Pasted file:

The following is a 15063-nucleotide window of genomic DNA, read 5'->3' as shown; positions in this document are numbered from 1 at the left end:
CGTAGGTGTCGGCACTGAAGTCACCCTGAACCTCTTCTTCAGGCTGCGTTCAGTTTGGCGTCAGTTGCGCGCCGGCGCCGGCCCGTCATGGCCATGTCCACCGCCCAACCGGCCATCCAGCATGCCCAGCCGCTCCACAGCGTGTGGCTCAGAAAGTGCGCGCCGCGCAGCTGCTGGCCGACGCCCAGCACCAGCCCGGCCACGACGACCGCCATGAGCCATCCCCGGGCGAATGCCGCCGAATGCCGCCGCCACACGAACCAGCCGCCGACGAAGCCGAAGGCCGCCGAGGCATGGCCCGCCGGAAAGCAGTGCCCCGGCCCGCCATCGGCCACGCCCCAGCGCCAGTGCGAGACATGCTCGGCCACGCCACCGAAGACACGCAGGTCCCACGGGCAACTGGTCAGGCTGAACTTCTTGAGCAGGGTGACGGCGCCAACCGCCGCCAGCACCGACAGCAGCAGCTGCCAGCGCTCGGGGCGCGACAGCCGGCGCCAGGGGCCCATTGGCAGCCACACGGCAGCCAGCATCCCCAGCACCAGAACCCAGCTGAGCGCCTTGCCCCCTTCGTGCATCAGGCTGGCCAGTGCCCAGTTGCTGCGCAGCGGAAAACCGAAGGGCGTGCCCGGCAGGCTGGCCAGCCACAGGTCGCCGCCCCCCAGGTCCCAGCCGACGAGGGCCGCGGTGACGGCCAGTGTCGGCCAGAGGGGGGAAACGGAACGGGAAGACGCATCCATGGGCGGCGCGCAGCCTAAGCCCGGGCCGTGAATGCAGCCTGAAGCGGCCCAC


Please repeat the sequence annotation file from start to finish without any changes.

The following is a 15063-nucleotide window of genomic DNA, read 5'->3' as shown; positions in this document are numbered from 1 at the left end:
CGTAGGTGTCGGCACTGAAGTCACCCTGAACCTCTTCTTCAGGCTGCGTTCAGTTTGGCGTCAGTTGCGCGCCGGCGCCGGCCCGTCATGGCCATGTCCACCGCCCAACCGGCCATCCAGCATGCCCAGCCGCTCCACAGCGTGTGGCTCAGAAAGTGCGCGCCGCGCAGCTGCTGGCCGACGCCCAGCACCAGCCCGGCCACGACGACCGCCATGAGCCATCCCCGGGCGAATGCCGCCGAATGCCGCCGCCACACGAACCAGCCGCCGACGAAGCCGAAGGCCGCCGAGGCATGGCCCGCCGGAAAGCAGTGCCCCGGCCCGCCATCGGCCACGCCCCAGCGCCAGTGCGAGACATGCTCGGCCACGCCACCGAAGACACGCAGGTCCCACGGGCAACTGGTCAGGCTGAACTTCTTGAGCAGGGTGACGGCGCCAACCGCCGCCAGCACCGACAGCAGCAGCTGCCAGCGCTCGGGGCGCGACAGCCGGCGCCAGGGGCCCATTGGCAGCCACACGGCAGCCAGCATCCCCAGCACCAGAACCCAGCTGAGCGCCTTGCCCCCTTCGTGCATCAGGCTGGCCAGTGCCCAGTTGCTGCGCAGCGGAAAACCGAAGGGCGTGCCCGGCAGGCTGGCCAGCCACAGGTCGCCGCCCCCCAGGTCCCAGCCGACGAGGGCCGCGGTGACGGCCAGTGTCGGCCAGAGGGGGGAAACGGAACGGGAAGACGCATCCATGGGCGGCGCGCAGCCTAAGCCCGGGCCGTGAATGCAGCCTGAAGCGGCCCAC